For India, Dravid is the man they often rely upon for runs and this will be no different in this series. However, I think the attacking attitude of Virender Sehwag will produce plenty of significant innings.

Verdict: I’m going to go for Sehwag to be leading run scorer. The cricket odds would probably have him as one of the outsiders, but I think he will take the attack to an inexperienced Australian bowling attack and be rewarded with lots of runs.

So, that’s my predictions ahead of the India v Australia series. It will be interesting to see how close I am. I have to say that the one I am most confident about is Sehwag. I really expect him to have a superb few matches.

Thomas Rooney – A sports writer who blogs about cricket betting

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Changes have to be made

England’s test match win wasn’t really that special. It’s been built up a lot. It was Pietersen’s first as captain but really South Africa weren’t bothered about the prospect of having to play a side that they’d already beaten in the series again. There is still a lot that needs to be done in the England side to prepare them for next years Ashes.


Tim Ambrose simply can’t carry on as the England wicket-keeper. He makes far to many errors, more than Prior and hasn’t really made a significant contribution with the bat this season. Chris Read, the best glove man in England, has scored bags of runs but never seems to get a decent run in the side. For me, he’s the best option if England want the best wicket-keeper in the land. With Read they’ve also got somebody who’s prepared to score runs at seven.

Bring Simon Jones in

The sooner Simon Jones is fully fit the better. His reverse-swing was one of the largest contributions behind the Ashes win in 2005. He’s a better, safer, bet than Jimmy Anderson. The only problem being is do you drop Broad, the young 21 year old with bags of ability and is bound to get better. Or Jimmy Anderson?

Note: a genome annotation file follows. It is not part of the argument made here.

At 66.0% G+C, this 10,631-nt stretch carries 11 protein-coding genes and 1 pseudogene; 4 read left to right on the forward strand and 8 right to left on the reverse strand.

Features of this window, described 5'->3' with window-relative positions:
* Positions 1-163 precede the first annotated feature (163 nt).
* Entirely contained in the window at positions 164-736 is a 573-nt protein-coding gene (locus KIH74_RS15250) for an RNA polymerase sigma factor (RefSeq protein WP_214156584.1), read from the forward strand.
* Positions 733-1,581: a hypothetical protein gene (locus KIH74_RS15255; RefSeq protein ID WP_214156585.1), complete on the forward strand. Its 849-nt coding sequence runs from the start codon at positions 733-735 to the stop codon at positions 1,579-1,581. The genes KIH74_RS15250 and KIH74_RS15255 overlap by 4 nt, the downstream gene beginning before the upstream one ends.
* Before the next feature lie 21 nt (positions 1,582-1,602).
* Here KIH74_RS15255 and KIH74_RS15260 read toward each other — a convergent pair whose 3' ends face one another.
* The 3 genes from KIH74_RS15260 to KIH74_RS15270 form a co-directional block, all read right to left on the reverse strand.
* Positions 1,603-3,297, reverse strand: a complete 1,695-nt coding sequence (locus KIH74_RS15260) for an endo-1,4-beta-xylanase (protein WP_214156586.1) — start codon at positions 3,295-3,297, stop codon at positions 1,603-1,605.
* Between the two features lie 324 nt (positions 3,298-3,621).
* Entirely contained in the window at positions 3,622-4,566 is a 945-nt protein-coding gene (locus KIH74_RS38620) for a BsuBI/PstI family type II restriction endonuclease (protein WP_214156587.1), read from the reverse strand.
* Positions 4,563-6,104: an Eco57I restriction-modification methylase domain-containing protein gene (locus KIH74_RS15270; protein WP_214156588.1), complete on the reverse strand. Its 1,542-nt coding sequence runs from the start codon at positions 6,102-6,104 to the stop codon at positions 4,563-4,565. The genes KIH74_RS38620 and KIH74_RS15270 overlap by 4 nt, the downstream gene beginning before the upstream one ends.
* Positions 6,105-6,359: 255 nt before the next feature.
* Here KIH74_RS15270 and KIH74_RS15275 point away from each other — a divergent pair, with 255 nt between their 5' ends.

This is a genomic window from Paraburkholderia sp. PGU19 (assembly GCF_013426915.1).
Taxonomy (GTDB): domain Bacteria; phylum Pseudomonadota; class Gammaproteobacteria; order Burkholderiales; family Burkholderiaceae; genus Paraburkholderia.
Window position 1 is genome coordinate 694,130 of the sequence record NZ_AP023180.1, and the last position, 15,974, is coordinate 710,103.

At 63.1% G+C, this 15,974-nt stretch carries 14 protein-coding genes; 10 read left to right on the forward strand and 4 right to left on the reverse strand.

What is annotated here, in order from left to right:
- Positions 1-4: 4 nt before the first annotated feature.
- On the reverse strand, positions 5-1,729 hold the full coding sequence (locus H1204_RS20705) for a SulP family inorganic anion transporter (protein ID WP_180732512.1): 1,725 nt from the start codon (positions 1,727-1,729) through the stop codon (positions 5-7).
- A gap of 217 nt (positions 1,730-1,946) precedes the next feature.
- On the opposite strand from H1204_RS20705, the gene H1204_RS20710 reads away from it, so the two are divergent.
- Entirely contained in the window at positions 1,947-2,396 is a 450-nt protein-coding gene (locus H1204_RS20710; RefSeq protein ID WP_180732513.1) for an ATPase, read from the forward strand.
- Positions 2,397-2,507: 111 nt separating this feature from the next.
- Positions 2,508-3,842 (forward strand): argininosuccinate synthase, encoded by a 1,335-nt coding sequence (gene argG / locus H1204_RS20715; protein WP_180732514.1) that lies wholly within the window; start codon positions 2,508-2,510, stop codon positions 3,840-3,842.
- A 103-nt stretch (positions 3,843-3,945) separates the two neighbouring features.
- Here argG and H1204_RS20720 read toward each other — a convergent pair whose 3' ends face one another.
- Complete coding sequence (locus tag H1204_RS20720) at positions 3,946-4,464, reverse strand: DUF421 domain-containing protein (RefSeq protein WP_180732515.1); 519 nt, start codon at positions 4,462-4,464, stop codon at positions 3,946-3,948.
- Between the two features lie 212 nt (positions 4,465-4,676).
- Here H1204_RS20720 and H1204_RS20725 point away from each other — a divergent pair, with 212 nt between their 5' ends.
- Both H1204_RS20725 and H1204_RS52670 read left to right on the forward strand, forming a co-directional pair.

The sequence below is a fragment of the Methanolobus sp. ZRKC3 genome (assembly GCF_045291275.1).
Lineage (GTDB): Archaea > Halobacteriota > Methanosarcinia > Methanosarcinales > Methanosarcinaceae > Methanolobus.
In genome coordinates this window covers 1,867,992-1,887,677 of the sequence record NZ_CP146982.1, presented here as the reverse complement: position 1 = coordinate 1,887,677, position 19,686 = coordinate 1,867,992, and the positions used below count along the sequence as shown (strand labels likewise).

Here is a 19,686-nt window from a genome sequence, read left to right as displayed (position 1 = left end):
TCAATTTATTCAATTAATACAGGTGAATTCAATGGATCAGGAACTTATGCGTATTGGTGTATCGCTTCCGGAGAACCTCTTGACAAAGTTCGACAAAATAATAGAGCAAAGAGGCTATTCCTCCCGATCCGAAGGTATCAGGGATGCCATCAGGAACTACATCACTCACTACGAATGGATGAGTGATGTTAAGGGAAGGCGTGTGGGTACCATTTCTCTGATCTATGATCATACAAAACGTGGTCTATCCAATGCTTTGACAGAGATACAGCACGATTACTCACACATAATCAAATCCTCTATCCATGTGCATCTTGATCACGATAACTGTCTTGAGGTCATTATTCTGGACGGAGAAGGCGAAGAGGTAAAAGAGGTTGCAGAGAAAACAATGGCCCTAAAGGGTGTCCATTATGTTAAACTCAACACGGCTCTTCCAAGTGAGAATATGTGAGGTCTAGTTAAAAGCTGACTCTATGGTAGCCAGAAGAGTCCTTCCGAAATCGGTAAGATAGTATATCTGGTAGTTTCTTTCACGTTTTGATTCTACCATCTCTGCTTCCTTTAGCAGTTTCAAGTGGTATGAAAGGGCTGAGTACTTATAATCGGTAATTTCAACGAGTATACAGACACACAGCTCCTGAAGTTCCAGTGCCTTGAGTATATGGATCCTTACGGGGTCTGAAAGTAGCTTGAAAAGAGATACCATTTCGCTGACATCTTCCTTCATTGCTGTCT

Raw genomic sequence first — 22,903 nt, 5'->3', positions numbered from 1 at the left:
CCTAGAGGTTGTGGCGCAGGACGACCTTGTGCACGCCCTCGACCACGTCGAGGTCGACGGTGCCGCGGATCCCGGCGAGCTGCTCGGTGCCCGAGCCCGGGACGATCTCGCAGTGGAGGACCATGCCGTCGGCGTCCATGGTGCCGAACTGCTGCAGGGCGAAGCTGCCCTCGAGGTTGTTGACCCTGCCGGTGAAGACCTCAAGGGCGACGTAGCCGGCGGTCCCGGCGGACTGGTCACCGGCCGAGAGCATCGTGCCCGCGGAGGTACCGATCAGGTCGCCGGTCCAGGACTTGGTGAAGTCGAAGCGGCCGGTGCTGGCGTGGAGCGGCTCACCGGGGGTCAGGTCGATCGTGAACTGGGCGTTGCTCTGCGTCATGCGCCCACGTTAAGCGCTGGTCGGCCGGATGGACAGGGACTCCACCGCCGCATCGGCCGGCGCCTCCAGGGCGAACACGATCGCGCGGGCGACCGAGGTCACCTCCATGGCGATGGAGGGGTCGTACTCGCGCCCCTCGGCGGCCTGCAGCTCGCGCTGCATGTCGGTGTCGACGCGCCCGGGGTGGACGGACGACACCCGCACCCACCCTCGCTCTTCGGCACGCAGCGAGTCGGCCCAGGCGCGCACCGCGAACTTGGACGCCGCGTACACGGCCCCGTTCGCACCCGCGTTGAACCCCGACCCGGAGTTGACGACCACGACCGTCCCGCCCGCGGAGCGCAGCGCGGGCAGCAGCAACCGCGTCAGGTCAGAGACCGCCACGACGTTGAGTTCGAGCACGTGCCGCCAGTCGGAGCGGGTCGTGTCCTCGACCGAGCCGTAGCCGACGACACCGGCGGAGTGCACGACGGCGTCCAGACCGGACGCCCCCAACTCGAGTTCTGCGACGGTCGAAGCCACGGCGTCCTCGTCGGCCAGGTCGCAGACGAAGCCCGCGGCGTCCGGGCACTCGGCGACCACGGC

The middle order

Players like Paul Collingwood always seem to come under fire for poor form, then just when there about to have their careers ended score a century. Then there’s another run drought and the cycle continues. Get Collingwood out, bring in a run-scorer. Somebody like Shah or Key.


Can England play with two all-rounder in the form of Flintoff and Bopara? Do they need two all-rounders? Bopara really came under fire in Sri Lanka but has hit brilliant form here in England.

  • Don’t miss tomorrows exclusive look at the TV rights deal.
  • On Friday Past Point examines the test series in detail and tries to find out where England went wrong.
  • Don’t miss Thomas Rooney’s weekly column on Thursday.

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Fourth Test, Day 5

Englands consolation test victory means little apart from the fact it’s Pietersen’s first test as captain. Cook and Strauss made sure England wrapped up the match, Cook playing brilliantly well, especially his pulling and cutting. Flintoff hit a few clean hits to seal the win but it really doesn’t feel like the end of the test match summer.

Usually Oval Test matches finish in September. I must say I prefer the ODI series before the test series.

Today South Africa didn’t bowl well. Too short at times and the expert puller Cook was allowed to latch on the back foot and pull fours all day long. He then went after a wide one and it was a shame to see him get out. He’s been out of form recently and today’s performance was a welcomed return to form. Andrew Strauss, another player also out of form scored a pleasing half century as he and Cook constructed the foundations of the win with a hundred run partnership.

The big question is though will/should Michael Vaughan be in the side? Read Past Points series review on Friday.